Pollen season will start earlier and last longer throughout the US, simulations by researchers show
A new study has demonstrated how the distribution of allergenic pollen could shift in a warming world.
Researchers with the Rutgers Environmental and Occupational Health Sciences Institute have simulated the distribution of two leading allergens — oak and ragweed pollen — across the United States. The results have been published in the journal Frontiers in Allergy.
Climate change will significantly increase airborne pollen loads by 2050, a team of researchers found using computer models. Some of the largest surges may occur in areas where pollen was historically uncommon, they said in a statement.
“Pollen is an excellent sentinel for the impacts of climate change because shifts in variables like carbon dioxide and temperature affect the way plants behave,” stated Panos Georgopoulos, a professor of Environmental and Occupational Health and Justice at the Rutgers School of Public Health.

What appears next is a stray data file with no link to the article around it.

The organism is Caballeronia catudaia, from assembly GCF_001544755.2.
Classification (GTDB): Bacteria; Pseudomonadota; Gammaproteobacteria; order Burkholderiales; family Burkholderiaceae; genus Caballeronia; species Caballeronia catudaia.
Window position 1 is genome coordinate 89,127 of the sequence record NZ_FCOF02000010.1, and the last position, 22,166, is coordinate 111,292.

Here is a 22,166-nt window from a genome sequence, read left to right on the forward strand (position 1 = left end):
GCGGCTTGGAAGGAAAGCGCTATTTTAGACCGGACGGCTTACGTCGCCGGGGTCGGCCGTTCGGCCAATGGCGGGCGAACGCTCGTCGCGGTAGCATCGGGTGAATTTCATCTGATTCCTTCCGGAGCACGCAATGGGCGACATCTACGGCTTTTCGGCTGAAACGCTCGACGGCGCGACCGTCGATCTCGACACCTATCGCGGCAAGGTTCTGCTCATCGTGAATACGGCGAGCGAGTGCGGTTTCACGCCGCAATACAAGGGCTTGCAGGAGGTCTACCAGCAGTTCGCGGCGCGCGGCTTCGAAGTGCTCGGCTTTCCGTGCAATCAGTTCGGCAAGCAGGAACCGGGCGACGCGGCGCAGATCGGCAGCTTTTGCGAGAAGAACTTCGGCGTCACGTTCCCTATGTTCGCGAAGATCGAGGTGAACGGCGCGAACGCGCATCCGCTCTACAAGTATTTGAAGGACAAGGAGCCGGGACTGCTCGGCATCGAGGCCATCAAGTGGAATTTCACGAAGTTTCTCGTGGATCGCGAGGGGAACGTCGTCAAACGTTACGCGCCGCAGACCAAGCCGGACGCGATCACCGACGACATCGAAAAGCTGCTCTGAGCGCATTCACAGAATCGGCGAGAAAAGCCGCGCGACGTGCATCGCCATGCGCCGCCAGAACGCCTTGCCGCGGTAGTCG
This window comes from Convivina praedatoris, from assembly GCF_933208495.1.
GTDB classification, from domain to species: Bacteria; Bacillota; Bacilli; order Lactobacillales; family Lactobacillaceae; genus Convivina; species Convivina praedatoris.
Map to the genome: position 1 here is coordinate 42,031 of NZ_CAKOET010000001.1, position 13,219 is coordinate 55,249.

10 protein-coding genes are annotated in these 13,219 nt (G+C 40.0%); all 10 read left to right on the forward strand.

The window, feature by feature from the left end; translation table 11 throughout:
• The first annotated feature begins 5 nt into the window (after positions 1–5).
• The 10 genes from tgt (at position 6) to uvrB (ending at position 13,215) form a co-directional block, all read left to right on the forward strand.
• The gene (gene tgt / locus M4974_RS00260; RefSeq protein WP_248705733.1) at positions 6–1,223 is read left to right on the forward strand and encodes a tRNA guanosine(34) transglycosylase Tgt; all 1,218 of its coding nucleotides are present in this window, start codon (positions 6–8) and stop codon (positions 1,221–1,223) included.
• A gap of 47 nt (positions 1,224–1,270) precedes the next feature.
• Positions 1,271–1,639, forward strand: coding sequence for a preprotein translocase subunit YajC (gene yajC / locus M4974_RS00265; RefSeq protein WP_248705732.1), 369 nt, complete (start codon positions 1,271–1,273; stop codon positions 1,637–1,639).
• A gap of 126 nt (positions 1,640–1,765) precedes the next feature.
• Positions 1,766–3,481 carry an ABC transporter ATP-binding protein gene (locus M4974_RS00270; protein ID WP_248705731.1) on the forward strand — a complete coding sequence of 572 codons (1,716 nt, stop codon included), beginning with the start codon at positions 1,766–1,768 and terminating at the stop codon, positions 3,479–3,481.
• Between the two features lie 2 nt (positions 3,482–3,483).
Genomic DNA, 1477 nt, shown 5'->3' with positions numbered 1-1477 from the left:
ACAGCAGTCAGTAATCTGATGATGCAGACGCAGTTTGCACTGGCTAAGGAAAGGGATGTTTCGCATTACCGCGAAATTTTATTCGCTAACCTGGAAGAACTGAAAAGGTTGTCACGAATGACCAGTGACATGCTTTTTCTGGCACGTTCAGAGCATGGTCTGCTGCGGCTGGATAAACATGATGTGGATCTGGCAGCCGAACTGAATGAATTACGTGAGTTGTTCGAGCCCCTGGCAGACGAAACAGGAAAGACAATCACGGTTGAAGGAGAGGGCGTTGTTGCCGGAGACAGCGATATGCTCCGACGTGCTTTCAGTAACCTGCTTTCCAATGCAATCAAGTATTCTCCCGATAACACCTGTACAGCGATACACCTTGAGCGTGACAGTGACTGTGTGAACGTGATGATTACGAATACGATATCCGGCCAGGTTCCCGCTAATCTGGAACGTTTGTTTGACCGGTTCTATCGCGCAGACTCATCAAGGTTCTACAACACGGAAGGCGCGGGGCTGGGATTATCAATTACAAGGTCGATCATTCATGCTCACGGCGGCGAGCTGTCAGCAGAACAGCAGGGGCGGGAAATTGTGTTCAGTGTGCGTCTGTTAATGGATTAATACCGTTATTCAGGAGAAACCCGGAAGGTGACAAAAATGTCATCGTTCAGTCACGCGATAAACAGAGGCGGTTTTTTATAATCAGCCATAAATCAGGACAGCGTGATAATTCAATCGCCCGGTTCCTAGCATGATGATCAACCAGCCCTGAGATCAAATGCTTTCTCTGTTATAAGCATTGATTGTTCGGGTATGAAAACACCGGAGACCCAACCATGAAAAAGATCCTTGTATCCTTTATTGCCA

At the same time, the production of pollen and its influence on allergic disease has been increasing due to climate change, he added. Previous efforts to connect pollen indices with climate change have been limited by a scarcity of data.
The researchers adapted the Community Multiscale Air Quality modelling system, an open-source tool managed by the United States’ green regulatory body Environmental Protection Agency (EPA), to overcome this challenge.
The tool was used to simulate distributions of allergenic oak and ragweed pollen for historical (2004) and future (2047) conditions.
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Pollen season will start earlier and last longer throughout the US, even under moderate warming conditions, the results showed. Average pollen concentrations will increase in most parts of the nation.
Mean concentrations of oak pollen could climb by more than 40 per cent in the Northeast and Southwest and mean concentrations of ragweed could jump by more than 20 per cent in these areas, the researchers further said.
The pollen research was part of an ongoing project by the Rutgers Ozone Research Center, funded by the EPA and the State of New Jersey Department of Environmental Protection, to study how climate change will influence air quality in the state.
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